Did you know?
Elvis Presley and Johnny O'Keefe were born in the same month and same year and Johnny passed away 1 year after Elvis. Both of them were only 42 years of age. Both of them were plagued by similar excesses which ultimately led to their passing. In
June 2004, a 5 metre statue of Johnny O'Keefe was unveiled at the border of NSW and Qld in Tweed Heads/Coolangatta.
A fitting tribute to a man who helped kick start the Aussie music industry. Two giving, talented souls who were in touch with the masses, but not themselves.
Coming Soon
Coming Soon
Coming Soon
Coming Soon
Coming Soon
Coming Soon
Coming Soon
Coming Soon

ROCK RADIO
How different it was....


If you are one of the millions who dream of stardom, you will also will need radio to play your songs. That in itself is one of the hardest things you'll have to conquer because without it, you will never get success.

It isn't easy now and it wasn't easy at the start! In fact, it was harder then because there were less stations and very few who wanted to play Aussie recording stars no matter how good the records were.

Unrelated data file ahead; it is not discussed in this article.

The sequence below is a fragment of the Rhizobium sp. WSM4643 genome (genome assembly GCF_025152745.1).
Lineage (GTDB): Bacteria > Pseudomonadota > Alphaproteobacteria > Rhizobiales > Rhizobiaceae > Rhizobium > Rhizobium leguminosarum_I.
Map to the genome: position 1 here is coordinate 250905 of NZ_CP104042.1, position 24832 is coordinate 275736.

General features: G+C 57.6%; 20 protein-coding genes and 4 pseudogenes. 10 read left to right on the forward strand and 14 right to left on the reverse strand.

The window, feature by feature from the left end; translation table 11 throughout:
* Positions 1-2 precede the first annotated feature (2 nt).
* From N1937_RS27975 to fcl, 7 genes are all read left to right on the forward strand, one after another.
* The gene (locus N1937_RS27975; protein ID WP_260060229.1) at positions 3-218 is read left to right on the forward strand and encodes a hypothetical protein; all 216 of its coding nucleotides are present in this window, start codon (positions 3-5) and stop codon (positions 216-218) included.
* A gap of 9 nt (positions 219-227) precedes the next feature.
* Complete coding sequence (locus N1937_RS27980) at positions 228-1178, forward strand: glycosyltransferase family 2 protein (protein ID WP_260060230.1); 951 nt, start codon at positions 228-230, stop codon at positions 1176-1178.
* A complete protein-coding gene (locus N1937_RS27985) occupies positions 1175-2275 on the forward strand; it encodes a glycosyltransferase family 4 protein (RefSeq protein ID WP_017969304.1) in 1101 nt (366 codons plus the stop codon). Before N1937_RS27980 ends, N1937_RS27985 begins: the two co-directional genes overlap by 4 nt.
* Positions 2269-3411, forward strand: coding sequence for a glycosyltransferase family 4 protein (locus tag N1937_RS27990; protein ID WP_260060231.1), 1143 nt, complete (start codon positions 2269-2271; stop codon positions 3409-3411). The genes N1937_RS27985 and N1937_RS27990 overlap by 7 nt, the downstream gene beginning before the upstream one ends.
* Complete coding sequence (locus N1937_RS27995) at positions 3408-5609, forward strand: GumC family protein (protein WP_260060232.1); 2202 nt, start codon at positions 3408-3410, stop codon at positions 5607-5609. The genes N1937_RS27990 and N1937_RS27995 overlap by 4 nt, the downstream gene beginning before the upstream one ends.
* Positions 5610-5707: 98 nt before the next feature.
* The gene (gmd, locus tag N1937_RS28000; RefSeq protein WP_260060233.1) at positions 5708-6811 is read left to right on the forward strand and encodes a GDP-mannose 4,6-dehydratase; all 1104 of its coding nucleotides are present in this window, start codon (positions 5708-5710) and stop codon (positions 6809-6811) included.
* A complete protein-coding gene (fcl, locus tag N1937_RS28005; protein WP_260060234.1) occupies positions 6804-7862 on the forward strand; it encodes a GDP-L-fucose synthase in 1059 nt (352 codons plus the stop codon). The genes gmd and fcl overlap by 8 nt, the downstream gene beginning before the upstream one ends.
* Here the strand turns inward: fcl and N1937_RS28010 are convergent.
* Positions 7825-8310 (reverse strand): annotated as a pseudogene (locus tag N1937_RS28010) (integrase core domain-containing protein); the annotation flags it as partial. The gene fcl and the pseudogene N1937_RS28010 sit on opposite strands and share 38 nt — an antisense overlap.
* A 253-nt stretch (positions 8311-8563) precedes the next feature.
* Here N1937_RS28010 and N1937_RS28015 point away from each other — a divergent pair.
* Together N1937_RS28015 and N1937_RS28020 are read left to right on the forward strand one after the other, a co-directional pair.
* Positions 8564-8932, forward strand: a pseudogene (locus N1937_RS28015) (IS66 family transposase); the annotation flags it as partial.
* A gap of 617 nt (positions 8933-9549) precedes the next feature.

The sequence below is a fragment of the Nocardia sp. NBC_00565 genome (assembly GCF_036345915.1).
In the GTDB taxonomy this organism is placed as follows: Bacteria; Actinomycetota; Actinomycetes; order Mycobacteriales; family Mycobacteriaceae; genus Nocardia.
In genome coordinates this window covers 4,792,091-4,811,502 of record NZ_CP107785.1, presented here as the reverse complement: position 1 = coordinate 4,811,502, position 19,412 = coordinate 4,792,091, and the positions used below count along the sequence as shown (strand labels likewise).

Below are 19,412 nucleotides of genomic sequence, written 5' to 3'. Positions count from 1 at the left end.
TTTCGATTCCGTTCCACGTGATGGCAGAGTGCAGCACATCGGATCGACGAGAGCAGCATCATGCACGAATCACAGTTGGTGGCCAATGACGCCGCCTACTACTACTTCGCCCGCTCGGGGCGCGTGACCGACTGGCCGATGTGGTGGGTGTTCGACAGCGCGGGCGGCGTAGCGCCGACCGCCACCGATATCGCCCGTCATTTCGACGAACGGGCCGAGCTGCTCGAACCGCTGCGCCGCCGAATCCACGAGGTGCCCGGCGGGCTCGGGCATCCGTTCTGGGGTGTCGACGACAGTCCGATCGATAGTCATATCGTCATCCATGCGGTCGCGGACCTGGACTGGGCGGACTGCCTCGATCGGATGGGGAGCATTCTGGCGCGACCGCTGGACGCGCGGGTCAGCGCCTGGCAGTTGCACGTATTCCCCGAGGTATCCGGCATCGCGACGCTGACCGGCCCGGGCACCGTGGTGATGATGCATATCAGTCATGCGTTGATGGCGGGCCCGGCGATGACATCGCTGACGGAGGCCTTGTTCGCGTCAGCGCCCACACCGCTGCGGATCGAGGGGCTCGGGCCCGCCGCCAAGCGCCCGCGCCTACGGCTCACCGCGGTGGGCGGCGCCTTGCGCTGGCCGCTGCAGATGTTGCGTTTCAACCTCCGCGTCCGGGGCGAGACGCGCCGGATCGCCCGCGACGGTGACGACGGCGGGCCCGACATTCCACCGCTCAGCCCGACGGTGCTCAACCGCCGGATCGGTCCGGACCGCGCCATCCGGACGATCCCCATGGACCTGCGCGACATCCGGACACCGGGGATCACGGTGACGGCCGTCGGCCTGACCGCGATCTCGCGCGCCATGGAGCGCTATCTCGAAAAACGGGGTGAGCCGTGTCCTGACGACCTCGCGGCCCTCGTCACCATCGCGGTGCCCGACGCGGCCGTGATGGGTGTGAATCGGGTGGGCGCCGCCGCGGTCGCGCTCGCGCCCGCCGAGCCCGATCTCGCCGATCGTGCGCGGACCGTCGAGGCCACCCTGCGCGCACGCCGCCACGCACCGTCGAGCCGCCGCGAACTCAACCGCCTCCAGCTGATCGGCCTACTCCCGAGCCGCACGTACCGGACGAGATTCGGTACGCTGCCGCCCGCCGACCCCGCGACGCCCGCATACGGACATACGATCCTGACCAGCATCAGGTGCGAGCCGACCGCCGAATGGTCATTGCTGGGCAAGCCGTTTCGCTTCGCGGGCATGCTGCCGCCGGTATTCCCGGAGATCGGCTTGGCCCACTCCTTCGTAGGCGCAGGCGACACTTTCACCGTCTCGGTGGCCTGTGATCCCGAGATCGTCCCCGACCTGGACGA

Today at least there is one savior... Community Radio! You can go to the stations yourself, meet the girls and guys who play the CD's and ask them to play your CD. Unfortunately not many people will hear it because not many people listen to Community Radio yet. Still, there is a station in every area, so go to them all. Don't send your CD, go take it to them, meet them, they'd love to meet you too.


In Sydney the first stations to play Rock'n'Roll were 2SM and 2UW and the Top 40 format came to Australia in early 1959 when 2UE was the first station to adopt it. 3UZ did the same in Melbourne. It was later picked up by other stations in other states.

Basically this meant that 40 records were chosen by the station to be played over and over, with another few, possibly up to 40 also getting lesser play. Up until this time announcers either chose their music content as they wished or based on requests. The libraries were open to them and the program could be changed 'on the fly' simply by running to the library to get the desired record.

Recording artists were frequently interviewed and their records were played without having to be promoted by 'major' labels or being on a 'best selling' list. This allowed listeners to hear new artists or new material by well known artists.

Do you want to read more ?

Register now, become a Member and we will share with you
the exciting Australian Music Industry history.

Stories, pictures, songs, interviews and video.

E-mail us if you want

© 2003 The Company, Inc. All rights reserved. Terms of Use and Disclaimer